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Breast Cancer Res Treat. 2015 Jun;151(2):415-25. doi: 10.1007/s10549-015-3391-6. Epub 2015 Apr 28.

Premenopausal plasma carotenoids, fluorescent oxidation products, and subsequent breast cancer risk in the nurses' health studies.

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Departments of Epidemiology, Harvard T.H. Chan School of Public Health, 677 Huntington Avenue, Boston, MA, 02115, USA,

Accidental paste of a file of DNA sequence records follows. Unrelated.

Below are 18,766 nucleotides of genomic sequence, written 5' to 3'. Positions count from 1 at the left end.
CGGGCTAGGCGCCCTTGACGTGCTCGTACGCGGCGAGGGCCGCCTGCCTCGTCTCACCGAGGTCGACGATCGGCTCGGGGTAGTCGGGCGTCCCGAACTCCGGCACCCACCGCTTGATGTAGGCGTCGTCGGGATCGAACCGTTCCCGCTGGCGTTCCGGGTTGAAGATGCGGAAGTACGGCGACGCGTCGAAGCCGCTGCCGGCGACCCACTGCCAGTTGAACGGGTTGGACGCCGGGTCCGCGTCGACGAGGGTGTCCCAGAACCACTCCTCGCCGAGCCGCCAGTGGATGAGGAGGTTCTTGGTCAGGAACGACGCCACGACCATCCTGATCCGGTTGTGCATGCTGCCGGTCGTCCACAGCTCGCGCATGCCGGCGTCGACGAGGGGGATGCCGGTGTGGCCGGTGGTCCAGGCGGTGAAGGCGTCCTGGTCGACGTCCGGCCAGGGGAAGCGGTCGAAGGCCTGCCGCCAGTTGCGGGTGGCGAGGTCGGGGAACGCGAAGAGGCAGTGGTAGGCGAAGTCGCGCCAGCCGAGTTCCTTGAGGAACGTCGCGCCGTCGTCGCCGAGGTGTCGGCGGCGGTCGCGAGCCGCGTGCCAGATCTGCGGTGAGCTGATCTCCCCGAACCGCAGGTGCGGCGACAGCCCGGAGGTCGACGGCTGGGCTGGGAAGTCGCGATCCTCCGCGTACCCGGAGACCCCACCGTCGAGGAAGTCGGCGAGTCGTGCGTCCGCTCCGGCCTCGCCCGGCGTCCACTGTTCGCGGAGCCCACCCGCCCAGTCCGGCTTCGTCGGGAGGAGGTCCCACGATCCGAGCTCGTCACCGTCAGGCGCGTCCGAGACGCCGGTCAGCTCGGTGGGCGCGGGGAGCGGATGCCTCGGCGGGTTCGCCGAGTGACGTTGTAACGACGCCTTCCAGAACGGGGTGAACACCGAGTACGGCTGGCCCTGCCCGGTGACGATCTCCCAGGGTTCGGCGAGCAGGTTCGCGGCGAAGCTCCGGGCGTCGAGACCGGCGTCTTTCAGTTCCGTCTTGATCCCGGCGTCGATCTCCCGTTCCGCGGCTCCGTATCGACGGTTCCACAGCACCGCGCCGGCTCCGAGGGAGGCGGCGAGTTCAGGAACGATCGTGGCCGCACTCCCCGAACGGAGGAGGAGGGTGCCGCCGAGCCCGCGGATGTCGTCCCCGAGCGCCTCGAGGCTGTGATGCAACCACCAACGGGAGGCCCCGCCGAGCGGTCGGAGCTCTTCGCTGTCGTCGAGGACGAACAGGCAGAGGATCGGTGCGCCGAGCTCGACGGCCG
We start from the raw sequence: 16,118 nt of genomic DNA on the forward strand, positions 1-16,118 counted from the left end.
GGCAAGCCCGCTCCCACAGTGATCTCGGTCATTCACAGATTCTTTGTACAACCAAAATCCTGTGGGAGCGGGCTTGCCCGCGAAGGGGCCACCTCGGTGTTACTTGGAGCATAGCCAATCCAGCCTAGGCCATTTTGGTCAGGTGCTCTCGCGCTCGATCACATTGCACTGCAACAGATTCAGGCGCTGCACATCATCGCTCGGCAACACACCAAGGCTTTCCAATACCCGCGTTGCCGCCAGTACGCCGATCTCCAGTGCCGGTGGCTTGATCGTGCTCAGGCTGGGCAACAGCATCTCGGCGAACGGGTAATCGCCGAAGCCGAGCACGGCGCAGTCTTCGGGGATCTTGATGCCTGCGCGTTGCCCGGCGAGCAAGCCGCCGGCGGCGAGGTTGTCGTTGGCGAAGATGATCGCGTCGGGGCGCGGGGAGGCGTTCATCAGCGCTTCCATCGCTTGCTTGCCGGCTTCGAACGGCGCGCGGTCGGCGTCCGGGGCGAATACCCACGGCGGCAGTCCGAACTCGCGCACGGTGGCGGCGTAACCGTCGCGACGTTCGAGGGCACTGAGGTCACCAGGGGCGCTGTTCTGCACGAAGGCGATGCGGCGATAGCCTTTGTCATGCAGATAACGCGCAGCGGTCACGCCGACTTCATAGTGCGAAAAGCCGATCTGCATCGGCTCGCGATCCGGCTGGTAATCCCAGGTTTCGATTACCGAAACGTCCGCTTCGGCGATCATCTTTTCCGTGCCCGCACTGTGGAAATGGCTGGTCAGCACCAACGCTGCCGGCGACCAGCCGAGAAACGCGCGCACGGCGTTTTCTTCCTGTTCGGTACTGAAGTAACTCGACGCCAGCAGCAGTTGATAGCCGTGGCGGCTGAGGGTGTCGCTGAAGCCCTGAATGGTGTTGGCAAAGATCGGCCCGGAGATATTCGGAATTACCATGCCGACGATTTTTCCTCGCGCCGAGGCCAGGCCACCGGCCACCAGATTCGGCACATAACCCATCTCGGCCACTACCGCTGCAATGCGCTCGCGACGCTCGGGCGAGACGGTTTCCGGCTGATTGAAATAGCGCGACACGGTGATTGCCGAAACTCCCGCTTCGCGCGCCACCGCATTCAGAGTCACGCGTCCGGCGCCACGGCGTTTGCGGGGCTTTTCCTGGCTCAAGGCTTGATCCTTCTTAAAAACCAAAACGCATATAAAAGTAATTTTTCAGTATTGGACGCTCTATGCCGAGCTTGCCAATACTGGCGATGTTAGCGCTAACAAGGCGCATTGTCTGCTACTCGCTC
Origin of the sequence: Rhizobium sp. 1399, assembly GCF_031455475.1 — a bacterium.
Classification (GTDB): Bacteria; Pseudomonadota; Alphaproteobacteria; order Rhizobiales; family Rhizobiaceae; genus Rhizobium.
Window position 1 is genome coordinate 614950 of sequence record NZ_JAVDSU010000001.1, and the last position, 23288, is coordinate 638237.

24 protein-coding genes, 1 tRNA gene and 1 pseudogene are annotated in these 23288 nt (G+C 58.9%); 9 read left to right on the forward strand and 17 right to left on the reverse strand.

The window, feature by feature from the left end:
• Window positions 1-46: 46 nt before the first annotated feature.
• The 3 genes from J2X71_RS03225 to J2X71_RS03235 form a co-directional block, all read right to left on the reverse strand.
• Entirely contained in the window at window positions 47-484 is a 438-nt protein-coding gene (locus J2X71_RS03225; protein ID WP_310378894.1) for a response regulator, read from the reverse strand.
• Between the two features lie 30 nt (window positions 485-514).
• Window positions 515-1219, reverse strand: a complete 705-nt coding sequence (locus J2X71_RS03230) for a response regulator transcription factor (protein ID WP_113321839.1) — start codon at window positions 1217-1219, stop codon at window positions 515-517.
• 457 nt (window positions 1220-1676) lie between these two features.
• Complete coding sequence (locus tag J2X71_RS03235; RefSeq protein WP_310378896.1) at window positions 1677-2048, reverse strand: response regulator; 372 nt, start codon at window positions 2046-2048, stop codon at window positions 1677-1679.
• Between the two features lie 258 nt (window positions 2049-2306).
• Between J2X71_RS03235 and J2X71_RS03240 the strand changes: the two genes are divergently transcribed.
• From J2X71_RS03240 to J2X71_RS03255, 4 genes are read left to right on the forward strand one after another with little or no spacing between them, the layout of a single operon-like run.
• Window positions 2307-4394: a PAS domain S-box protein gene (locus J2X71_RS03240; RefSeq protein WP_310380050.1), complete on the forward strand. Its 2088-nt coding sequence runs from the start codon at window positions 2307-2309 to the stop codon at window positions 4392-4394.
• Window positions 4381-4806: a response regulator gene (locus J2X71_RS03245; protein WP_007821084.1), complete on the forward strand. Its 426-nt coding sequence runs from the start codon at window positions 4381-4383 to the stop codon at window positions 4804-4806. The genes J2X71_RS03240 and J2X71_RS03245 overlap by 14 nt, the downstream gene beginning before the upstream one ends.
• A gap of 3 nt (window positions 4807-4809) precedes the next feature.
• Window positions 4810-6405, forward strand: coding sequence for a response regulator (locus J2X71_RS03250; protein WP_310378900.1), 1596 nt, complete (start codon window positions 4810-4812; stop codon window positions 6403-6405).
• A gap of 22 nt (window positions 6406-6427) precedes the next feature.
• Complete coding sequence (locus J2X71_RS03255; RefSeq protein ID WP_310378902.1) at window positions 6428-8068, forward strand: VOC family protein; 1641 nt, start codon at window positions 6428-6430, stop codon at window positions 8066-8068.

High levels of circulating carotenoids are hypothesized to reduce breast cancer risk, potentially due to their antioxidant properties. However, little is known about the relationship between carotenoid exposure earlier in life and risk. We examined associations of premenopausal plasma carotenoids and markers of oxidative stress and risk of breast cancer among 1179 case-control pairs in the Nurses' Health Study (NHS) and NHSII. Levels of α- and β-carotene, β-cryptoxanthin, lycopene, and lutein/zeaxanthin were quantified by high-performance liquid chromatography. Three fluorescent oxidation products (FlOP_360, FlOP_320, FlOP_400) were measured in a subset of participants by spectrofluoroscopy. Multivariate conditional logistic regression was used to estimate odds ratios and 95 % confidence intervals for breast cancer by quartile, as well as P values for tests of linear trend. We additionally examined whether 45 single-nucleotide polymorphisms (SNPs) in five genes involved in oxidative and antioxidative processes or carotenoid availability were associated with risk. Carotenoid measures were not inversely associated with breast cancer risk. No differences by estrogen receptor status were observed, though some inverse associations were observed among women postmenopausal at diagnosis. Plasma FlOP levels were not positively associated with risk, and suggestive inverse associations with FlOP_320 and FlOP_360 were observed. Several SNPs were associated with carotenoid levels, and a small number were suggestively associated with breast cancer risk. We observed evidence of interactions between some SNPs and carotenoid levels on risk. We did not observe consistent associations between circulating levels of premenopausal carotenoids or FlOP levels and breast cancer risk.

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